Bicycles Battling Cancer is an all day fundraising event in Massachusetts that’s coming up on June 7th. If you like to ride, there are several options – you don’t need to do the 100 miles that my friend Ned does. If you can add a donation, we appreciate your help. We all have lost relatives to cancer. And we’d all like to see an end to this terrible disease in all of it’s forms. There is some promising gene research going on now and we are hoping this will see an end to cancer in the future. Please read Ned’s story here. Thank you so much.
Since we are talking about cancer, let’s see what you know about prevention. Are you eating enough fruits and veggies? By enough, I mean LOTS! Dr. Neil Barnard has just released some research with new dietary guidelines for cancer prevention. His report recommends that we Emphasize fruits and vegetables to reduce risk of several common forms of cancer. Fruits and vegetables, especially leafy greens, help reduce overall cancer risk. A high intake of cruciferous vegetables, such as broccoli, kale, and cabbage, is associated with an 18 percent reduced risk of colorectal cancer and reduced risk of lung and stomach cancers.
Women who consume the most carotenoid-rich vegetables, such as carrots and sweet potatoes, lower their risk of breast cancer by 19 percent. Overall, women who consume the highest quantities of any kind of fruit or vegetable reduce breast cancer risk by 11 percent. A high intake of tomato products has been shown to reduce risk of gastric cancer by 27 percent. Garlic and other allium vegetables, such as onions, significantly reduce risk for gastric cancer, while a Western diet (high amounts of meat and fat with minimal amounts of fruits and vegetables) doubles the risk.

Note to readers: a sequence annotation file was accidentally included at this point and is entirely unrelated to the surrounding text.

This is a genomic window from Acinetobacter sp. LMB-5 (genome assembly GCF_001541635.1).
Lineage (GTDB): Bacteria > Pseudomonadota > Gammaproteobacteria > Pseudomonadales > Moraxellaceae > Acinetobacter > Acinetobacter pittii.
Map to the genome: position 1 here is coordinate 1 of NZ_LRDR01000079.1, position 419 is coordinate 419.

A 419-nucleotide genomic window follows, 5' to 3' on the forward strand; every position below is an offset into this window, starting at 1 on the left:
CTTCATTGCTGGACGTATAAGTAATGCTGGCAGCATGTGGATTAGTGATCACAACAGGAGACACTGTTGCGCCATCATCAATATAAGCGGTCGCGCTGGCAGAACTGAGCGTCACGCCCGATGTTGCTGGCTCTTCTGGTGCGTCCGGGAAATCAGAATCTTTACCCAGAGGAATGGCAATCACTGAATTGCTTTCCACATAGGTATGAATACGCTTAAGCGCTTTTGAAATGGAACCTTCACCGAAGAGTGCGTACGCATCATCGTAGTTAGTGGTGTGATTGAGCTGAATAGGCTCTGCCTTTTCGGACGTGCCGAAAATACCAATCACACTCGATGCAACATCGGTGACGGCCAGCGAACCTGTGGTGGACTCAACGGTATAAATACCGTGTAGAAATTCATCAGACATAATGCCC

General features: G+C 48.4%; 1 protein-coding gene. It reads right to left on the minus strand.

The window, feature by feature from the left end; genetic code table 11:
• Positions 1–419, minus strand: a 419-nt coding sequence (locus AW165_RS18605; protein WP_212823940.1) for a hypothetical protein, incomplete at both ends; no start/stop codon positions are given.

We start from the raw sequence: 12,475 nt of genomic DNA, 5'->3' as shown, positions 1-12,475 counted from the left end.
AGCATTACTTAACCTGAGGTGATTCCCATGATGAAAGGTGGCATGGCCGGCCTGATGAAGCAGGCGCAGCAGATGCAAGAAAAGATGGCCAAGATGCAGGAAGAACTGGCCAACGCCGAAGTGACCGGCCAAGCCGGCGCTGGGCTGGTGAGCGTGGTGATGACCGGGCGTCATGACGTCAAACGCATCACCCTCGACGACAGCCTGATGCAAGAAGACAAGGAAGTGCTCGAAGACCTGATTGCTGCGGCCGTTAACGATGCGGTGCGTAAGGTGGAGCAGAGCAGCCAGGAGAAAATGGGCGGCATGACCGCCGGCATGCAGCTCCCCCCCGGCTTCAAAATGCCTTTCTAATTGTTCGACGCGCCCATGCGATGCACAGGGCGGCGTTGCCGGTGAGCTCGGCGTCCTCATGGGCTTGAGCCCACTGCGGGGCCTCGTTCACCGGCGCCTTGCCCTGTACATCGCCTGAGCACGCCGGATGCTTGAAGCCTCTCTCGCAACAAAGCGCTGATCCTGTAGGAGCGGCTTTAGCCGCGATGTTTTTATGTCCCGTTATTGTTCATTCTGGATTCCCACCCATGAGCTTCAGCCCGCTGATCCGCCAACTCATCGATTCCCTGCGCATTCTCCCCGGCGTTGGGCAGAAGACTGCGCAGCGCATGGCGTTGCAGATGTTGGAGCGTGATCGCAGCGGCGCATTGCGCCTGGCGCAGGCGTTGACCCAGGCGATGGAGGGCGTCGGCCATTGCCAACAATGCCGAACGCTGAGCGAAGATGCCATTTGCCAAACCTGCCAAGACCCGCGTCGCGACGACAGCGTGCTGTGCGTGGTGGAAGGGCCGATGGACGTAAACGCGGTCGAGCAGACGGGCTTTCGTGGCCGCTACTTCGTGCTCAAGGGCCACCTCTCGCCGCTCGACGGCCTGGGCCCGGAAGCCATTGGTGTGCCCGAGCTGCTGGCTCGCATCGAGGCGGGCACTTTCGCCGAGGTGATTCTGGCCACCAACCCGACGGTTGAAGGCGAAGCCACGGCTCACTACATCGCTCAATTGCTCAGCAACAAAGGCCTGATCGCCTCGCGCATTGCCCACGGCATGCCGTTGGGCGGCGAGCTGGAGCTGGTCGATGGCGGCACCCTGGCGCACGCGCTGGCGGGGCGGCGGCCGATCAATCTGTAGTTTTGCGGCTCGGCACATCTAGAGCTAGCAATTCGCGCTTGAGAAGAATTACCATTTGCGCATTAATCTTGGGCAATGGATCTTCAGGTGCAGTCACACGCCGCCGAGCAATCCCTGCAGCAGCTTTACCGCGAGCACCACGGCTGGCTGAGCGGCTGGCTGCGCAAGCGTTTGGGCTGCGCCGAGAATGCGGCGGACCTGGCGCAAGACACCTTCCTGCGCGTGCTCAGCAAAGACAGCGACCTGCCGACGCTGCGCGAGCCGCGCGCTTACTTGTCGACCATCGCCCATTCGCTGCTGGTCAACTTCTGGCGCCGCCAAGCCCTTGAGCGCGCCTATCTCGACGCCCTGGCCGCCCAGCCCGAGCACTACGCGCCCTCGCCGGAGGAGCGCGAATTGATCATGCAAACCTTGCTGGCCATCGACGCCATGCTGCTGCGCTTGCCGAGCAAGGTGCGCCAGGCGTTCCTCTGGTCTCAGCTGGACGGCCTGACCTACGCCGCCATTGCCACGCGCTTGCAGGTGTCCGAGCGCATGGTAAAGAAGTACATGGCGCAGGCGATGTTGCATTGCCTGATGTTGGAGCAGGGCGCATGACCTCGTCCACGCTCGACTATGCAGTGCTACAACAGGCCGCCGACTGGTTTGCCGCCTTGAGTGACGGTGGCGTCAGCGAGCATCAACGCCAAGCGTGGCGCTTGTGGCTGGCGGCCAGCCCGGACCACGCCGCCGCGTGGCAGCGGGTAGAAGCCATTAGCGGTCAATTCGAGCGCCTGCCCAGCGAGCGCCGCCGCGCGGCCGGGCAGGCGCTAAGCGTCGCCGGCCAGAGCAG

Note: Some components in soybeans, green tea, turmeric, grapes, tomatoes, and other plant foods have the ability to regulate apoptosis (a natural process for destroying unhealthy cells), an important pathway for cancer prevention.
Here’s a graphic showing how Dr. Barnard’s recommends filling your plate.
Looks a lot different than those you’ve seen before, doesn’t it? He recommends a vegetarian diet.
The Kushi Institute here in the Berkshires has helped several friends of mine prevent re-occurrence of their throat or breast cancer. Their program is macrobiotics, which looks very similar to Dr. Barnard’s except that it’s a pyramid, and in the tiny little peak at the top recommends animal protein used sparingly. They do, however, recommend a little bit of fish. Their pyramid looks more like my own diet. What about you? What does your diet look like? Do you want to make some changes? Have you wondered about how to make any changes that don’t feel like deprivation, starvation, or that you can continue for the rest of your life? If so, hire a health coach to help you design a diet that works for you! Give me a call and I’ll explain how we can work together to find food and recipes that you love with healthier food choices. It’s not as hard as you might think!
Best of Health,